To the average small retail business, Yelp is pretty important. A handful of good reviews on the site can turn a tiny hole-in-the-wall shop into a trendy neighborhood hotspot. Sadly, that means there’s a lot of incentive to fake positive reviews. A joint study between the Harvard Business School and Boston University estimates that one out of every five Yelp reviews is astroturf – that is, a fake.
But the fake review tide may be turning, so to speak. Earlier in the year, Yelp took website BuyYelpReview.com to court, alleging it sold five-star reviews to anyone willing to pay for them. Now, New York Attorney General Eric Schneiderman has pulled the cover back on its year-long sting investigation into astroturfing, announcing that 19 companies have agreed to pay a total of $350,000 in fines.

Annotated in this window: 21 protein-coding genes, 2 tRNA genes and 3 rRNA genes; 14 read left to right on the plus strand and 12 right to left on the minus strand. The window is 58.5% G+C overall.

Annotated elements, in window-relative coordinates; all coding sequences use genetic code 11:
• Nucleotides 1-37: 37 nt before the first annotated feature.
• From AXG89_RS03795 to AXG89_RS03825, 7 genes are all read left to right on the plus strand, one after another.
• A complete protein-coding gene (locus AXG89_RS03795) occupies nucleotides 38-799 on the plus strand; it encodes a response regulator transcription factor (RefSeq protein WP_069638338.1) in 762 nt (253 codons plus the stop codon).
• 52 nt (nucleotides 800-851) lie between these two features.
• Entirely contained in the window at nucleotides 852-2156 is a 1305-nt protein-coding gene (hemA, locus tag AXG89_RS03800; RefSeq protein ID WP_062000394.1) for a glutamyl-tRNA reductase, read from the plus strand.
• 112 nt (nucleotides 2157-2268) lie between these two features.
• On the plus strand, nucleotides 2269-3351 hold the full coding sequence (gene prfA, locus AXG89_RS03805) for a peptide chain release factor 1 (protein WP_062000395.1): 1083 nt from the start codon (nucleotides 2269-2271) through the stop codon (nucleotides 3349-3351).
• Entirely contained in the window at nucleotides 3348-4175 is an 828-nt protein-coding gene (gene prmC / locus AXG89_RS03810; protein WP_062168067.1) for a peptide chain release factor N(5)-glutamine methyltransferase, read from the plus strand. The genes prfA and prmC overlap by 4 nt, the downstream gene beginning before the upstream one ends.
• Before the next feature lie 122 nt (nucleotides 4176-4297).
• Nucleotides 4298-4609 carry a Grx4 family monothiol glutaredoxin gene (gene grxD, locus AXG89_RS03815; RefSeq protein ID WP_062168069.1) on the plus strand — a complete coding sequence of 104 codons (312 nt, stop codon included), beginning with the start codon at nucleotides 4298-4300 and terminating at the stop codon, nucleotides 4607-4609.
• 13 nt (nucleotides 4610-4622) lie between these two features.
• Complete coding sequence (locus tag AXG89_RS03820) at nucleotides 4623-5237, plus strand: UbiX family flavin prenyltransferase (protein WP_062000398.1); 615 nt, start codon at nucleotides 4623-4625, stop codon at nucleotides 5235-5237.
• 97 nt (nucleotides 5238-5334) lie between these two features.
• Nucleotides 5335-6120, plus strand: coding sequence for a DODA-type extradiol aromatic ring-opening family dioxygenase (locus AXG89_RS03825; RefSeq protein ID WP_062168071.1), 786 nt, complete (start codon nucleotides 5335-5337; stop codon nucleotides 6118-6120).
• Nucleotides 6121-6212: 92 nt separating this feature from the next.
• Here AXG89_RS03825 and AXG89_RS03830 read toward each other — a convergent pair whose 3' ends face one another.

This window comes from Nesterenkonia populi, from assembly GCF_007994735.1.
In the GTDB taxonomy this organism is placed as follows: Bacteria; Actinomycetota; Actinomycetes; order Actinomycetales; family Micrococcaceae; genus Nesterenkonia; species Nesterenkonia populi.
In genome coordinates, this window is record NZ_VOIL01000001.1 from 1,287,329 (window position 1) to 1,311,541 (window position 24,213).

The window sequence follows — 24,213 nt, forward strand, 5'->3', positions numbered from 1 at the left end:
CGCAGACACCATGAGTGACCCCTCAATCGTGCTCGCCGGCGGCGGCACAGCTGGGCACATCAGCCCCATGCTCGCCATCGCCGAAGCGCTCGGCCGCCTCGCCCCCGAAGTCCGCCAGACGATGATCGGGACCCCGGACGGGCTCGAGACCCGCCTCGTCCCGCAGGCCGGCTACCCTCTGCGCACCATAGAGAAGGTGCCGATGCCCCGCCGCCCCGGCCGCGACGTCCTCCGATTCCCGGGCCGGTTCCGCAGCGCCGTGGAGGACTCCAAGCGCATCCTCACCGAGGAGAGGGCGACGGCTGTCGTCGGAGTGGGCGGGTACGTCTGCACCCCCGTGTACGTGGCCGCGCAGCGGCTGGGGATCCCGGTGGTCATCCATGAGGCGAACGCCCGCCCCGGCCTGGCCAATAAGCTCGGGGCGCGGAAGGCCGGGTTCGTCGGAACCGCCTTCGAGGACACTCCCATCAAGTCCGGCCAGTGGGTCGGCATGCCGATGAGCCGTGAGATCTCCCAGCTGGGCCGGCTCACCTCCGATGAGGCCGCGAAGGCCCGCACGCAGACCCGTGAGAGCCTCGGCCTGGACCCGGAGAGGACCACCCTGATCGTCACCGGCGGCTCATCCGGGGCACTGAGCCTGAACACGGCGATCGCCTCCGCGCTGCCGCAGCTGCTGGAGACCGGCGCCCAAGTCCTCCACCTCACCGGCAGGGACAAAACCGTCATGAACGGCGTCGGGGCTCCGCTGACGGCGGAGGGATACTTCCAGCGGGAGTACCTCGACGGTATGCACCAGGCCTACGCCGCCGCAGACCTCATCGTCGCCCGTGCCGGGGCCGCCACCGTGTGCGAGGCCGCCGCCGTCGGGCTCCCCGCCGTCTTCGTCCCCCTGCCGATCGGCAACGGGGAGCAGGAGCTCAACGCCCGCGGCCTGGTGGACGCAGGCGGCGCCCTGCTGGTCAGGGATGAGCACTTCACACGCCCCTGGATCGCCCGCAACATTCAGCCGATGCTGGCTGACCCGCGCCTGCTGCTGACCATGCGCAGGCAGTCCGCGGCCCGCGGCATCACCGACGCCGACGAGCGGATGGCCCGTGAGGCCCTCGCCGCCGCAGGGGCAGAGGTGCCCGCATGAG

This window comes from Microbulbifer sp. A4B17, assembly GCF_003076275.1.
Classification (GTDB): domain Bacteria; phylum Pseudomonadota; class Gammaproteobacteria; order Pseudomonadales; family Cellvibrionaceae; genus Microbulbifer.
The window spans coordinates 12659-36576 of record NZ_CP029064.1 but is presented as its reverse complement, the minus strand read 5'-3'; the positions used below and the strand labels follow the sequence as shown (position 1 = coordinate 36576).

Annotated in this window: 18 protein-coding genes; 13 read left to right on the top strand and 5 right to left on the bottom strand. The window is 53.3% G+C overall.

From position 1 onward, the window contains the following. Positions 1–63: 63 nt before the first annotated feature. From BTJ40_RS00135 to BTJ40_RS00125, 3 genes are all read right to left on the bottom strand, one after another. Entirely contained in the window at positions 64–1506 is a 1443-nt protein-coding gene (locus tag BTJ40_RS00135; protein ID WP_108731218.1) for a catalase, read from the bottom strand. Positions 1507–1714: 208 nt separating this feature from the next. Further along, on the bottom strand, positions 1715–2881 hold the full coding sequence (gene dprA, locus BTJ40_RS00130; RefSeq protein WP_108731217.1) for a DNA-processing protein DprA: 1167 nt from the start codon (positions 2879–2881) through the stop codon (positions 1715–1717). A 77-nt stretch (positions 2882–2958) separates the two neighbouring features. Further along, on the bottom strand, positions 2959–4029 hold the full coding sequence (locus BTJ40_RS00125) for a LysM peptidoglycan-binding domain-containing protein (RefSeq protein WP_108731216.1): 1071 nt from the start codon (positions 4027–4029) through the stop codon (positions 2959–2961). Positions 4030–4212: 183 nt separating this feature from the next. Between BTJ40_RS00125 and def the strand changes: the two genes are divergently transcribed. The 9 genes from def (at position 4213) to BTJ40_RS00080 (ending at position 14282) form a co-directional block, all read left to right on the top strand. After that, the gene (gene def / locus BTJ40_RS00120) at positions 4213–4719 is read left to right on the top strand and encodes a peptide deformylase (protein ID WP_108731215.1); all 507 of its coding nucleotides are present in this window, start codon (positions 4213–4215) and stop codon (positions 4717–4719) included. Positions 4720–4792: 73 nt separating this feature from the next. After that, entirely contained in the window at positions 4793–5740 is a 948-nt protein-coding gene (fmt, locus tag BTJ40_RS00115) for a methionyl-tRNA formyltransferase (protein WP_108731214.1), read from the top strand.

In the New York sting, state investigators posed as a Brooklyn yogurt shop seeking help with improving its reputation on Yelp, Google, CitySearch and other business-rating sites online. A number of unethical firms fell for the trap, offering to outsource favorable reviews to Bangladesh and the Philippines. The going rate: anywhere between $1 and $10 per glowing post.
As it turns out, these fake reviews aren’t just dishonest – they’re also illegal. The firms caught by Schneiderman allegedly ran afoul of laws prohibiting false advertising and deceptive business practices.
Research shows that a one-star increase in a Yelp rating can boost a store’s sales by as much as 5%. So even with the threat of legal action, some businesses may still take the risk to deceive customers. Fortunately, there are ways to recognize fake reviews online. For example, faked reviews are almost always 1- or 5-star – it's not worth it to pay for fake, luke-warm praise.
That said, it’s worth taking any review you read online with a grain of salt. “This investigation into large-scale, intentional deceit across the Internet tells us that we should approach online reviews with caution,” remarked Schneiderman.